Most student nurses fall into one of two camps….
Either you dread the academic work & feel more comfortable on clinical placement using practical skills. Or you’re terrified of the wards and prefer learning new things through reading & theory work.
There is no right or wrong way to be, but one of the best things you can do now (if you haven’t already), is to find out what type of learner you are & which method is best for you to learn new skills.
You can find out what your learning style is through the free VAK learning style questionnaire at https://www.hfe.co.uk/learning-styles-questionnaire/
Once you know this, you can adapt any subject you may find difficult into the learning style which works best for you. I’m more of a visual learner so I know if I’m struggling to grasp a new skill, like taking a manual blood pressure reading, then I ask someone to show me again or to explain again in more detail so it sticks.
There is nothing more disheartening than spending hours listening to lectures on pathophysiology & not being able to recall half of it when someone asks you a question.
Your learning will happen in many different forms over the course of your degree as well, not just in lectures or clinical placement. There are numerous podcasts, YouTube channels, reality TV shows which can all contribute a lot to your training. As a visual learner I found watching these TV shows & YouTube video explanations of different procedures really helped my learning & also with remembering what I had learnt!
Other forms of learning may be from talking with your mentors about patients, or discussing different conditions & case studies with other people on your course, or even from blogs or Facebook groups & posts about student nursing.
This will also develop your reflective practice which is an essential skill for nursing.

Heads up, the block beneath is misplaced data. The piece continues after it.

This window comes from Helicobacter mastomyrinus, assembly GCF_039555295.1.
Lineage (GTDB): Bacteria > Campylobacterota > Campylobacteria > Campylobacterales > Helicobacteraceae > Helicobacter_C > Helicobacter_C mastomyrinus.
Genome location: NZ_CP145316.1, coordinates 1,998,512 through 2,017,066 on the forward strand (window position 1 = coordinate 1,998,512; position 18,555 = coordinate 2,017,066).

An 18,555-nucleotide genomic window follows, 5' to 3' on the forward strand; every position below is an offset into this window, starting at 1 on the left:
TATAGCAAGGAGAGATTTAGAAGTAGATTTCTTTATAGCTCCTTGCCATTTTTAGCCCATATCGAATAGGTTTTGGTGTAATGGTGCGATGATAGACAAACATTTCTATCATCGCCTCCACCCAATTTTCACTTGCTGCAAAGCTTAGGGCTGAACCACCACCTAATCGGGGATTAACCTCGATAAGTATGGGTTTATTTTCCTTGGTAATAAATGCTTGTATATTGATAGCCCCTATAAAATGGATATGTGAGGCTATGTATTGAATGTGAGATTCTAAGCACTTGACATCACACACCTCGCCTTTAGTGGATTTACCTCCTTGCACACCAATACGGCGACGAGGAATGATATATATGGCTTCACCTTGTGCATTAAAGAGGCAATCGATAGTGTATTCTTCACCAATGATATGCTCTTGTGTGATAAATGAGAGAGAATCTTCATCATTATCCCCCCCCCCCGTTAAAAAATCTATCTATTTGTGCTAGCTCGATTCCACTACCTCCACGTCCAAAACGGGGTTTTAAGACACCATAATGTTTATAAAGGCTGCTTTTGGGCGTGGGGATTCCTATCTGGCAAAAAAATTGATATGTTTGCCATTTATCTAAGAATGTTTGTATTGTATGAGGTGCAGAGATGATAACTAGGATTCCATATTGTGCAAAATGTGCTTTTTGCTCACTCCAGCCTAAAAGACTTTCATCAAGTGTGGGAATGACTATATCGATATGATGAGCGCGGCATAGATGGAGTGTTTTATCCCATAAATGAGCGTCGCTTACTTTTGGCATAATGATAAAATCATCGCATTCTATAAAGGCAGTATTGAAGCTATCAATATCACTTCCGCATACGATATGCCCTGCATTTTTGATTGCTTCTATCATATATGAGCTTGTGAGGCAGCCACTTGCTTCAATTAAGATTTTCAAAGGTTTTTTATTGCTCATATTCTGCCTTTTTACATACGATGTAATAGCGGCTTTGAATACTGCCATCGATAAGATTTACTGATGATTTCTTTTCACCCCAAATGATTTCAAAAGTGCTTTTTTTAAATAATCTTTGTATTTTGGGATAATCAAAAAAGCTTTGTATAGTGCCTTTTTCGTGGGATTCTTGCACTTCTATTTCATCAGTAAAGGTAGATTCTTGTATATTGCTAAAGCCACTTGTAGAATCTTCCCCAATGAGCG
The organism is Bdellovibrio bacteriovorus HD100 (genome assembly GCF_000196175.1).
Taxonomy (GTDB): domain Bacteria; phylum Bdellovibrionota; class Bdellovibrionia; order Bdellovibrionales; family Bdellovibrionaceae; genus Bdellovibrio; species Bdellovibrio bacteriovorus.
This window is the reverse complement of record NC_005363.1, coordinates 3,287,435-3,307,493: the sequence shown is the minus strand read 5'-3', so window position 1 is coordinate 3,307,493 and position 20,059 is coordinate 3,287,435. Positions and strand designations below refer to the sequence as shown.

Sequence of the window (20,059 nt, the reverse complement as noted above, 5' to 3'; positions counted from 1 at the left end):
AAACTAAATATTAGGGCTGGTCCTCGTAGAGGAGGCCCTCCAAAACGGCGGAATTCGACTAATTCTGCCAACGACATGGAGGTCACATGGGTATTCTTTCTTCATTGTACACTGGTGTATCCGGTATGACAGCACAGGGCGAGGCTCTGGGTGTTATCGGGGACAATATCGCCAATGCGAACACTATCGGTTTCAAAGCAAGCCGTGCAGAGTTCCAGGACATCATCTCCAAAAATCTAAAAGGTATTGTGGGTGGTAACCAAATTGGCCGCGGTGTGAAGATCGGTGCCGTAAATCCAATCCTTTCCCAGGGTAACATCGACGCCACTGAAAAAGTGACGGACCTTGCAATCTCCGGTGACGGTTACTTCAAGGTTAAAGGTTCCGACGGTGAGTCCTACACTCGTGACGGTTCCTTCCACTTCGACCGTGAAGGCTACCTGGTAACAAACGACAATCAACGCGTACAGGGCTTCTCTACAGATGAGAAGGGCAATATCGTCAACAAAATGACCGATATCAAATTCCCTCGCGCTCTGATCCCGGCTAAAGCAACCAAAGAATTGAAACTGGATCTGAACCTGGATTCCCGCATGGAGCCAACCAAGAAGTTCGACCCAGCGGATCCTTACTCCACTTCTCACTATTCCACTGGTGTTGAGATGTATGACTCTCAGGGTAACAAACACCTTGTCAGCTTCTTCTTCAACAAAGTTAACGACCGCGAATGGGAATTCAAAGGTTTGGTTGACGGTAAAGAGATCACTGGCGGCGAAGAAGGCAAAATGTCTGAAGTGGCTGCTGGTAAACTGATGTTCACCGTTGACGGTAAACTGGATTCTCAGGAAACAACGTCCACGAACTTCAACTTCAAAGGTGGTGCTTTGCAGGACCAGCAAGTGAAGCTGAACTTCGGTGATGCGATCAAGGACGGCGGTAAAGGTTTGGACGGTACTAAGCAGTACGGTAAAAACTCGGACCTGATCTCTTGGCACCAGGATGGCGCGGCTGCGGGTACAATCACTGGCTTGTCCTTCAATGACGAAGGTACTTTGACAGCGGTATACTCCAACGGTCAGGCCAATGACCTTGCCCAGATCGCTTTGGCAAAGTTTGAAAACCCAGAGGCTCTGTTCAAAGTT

Most universities teach reflection including different theories & models at the beginning of the nursing degree, & recommend students keep a reflective journal as part of this module. You can use any old notebook as a diary to record events from university or placement which you felt contributed to your learning in some way.
The Student Nurse Guide Reflection Journal was designed specifically for nursing students to improve their reflection skills.
Each page includes space to record the date, location, key learning point to help you quickly recall & find the subject, & read around to help develop your knowledge of key nursing skills as a result of your reflection. A reflective writing outline is also included on every reflective account page to help guide your writing & keep you on track.
It also includes a real example of a student nurse’s reflective account to draw from if you get stuck. Featuring a modern contemporary design in A5 size, it is easy to keep at hand ready to record any learning opportunity as it happens, with approx 180 lined pages. This notebook is a perfect way of keeping all your reflective accounts in one place throughout your degree.
Connect with The Student Nurse Guide & let me know what you would like to see more of? What questions do you have that you are too afraid to ask? Send us a message or comment below with what you want to know.